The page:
A broad coalition of 67 state legislators want Governor Andrew Cuomo to pursue two potentially transformative improvements to NYC’s notoriously slow and unreliable bus service.
In letters released today, members of the Assembly and State Senate from every caucus in the legislature called on Cuomo to implement transit signal priority and all-door boarding across the bus system [PDF].
Those are two of the top recommendations the NYC transit advocates put out last year in their Bus Turnaround report, which called on the MTA and Governor Cuomo to take immediate steps to reverse flagging bus speeds and declining ridership.
Transit signal priority holds green lights at intersections as buses approach. Starting next year, the MTA plans to bring the technology to its entire bus fleet, but it’s playing catch-up: NYC DOT’s 12,000 traffic signals already have the technology in place for transit signal priority, which has so far been limited to a few Select Bus Service routes.
The legislators urge Cuomo to expedite that rollout, ensuring the entire bus fleet is TSP-compatible by the end of this year.
All-door boarding, meanwhile, is much faster than the typical set-up where everyone pays at the front of the bus, but it’s limited to Select Bus Service stops where riders get receipts from machines on the sidewalk. The ticket vending machines are expensive and sometimes unreliable, which makes them difficult to scale up across the entire bus network.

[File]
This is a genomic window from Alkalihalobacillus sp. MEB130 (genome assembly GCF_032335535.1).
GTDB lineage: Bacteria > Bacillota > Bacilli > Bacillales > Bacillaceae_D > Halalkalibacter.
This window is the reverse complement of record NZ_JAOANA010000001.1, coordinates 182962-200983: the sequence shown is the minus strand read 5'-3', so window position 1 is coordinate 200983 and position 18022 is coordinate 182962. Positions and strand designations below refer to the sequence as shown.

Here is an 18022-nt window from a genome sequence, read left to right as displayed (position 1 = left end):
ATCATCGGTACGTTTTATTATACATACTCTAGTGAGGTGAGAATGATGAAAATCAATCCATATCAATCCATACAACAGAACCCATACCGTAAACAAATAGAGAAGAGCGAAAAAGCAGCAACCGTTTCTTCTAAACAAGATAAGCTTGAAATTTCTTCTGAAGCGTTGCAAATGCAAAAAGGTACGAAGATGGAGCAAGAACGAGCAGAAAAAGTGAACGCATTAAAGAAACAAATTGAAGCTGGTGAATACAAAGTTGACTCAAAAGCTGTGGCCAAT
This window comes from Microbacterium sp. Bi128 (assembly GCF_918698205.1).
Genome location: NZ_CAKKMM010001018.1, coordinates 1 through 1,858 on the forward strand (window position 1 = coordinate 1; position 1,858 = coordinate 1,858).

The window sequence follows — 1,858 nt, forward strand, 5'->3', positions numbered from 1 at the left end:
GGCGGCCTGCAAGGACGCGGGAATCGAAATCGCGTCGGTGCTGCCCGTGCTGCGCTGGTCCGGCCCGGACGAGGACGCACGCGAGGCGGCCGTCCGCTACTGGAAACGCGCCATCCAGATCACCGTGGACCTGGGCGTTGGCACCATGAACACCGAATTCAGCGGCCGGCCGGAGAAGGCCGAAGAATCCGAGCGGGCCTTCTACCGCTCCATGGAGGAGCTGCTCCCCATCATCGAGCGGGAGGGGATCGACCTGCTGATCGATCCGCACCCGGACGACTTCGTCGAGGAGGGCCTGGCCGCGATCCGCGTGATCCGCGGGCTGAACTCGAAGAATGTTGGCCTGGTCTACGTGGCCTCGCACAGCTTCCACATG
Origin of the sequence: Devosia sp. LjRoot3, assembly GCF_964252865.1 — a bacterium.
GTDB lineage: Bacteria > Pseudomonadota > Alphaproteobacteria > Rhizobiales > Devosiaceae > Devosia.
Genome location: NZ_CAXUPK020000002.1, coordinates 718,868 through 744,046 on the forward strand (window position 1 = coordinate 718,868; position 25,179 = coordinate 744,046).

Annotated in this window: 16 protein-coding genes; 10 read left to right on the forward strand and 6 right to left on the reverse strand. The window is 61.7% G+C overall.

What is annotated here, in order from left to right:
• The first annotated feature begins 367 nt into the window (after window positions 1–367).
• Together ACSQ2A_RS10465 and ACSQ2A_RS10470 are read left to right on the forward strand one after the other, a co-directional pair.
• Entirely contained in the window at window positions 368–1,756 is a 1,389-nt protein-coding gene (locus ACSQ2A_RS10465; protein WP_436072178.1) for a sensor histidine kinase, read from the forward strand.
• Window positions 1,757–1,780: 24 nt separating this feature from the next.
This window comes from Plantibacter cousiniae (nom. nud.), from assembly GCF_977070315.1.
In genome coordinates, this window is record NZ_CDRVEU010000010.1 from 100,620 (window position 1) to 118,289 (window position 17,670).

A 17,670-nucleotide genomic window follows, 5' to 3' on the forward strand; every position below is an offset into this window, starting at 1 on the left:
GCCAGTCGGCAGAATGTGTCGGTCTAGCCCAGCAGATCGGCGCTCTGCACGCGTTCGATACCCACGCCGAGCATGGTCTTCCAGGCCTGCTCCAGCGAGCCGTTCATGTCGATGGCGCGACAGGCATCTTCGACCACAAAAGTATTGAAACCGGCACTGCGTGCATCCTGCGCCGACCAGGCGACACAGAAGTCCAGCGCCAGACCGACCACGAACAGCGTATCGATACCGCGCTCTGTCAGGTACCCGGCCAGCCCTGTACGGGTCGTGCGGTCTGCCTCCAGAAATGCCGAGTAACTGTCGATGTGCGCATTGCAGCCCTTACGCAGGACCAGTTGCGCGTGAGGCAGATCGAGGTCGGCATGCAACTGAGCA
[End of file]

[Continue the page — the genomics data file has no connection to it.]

As the MTA begins to phase-out the MetroCard, there’s an opportunity to shift to fare technology that enables all-door boarding at every stop. But agency officials have been reluctant to commit to system-wide all-door boarding, citing concerns about fare evasion that aren’t borne out by experience in New York and other cities.
As the MTA considers bids for the next-generation fare payment system, legislators want Cuomo to ensure it includes the capability for electronic proof-of-payment, which would allow tap-and-go payment at any door and eliminate the need for the off-board fare machines.
“There are basic changes that can be made to improve bus service, right now, which would drastically improve average travel speed and reduce bus bunching,” said Assembly Member Jeffrey Dinowitz, who oversees the MTA, said in a statement. “Cashless fares at all doors would greatly reduce the amount of time passengers spend boarding, and GPS technology would allow dispatchers and drivers to react to unexpected delays and evenly distribute buses.”
67 State Legislators Tell Cuomo: Speed Up Buses ASAP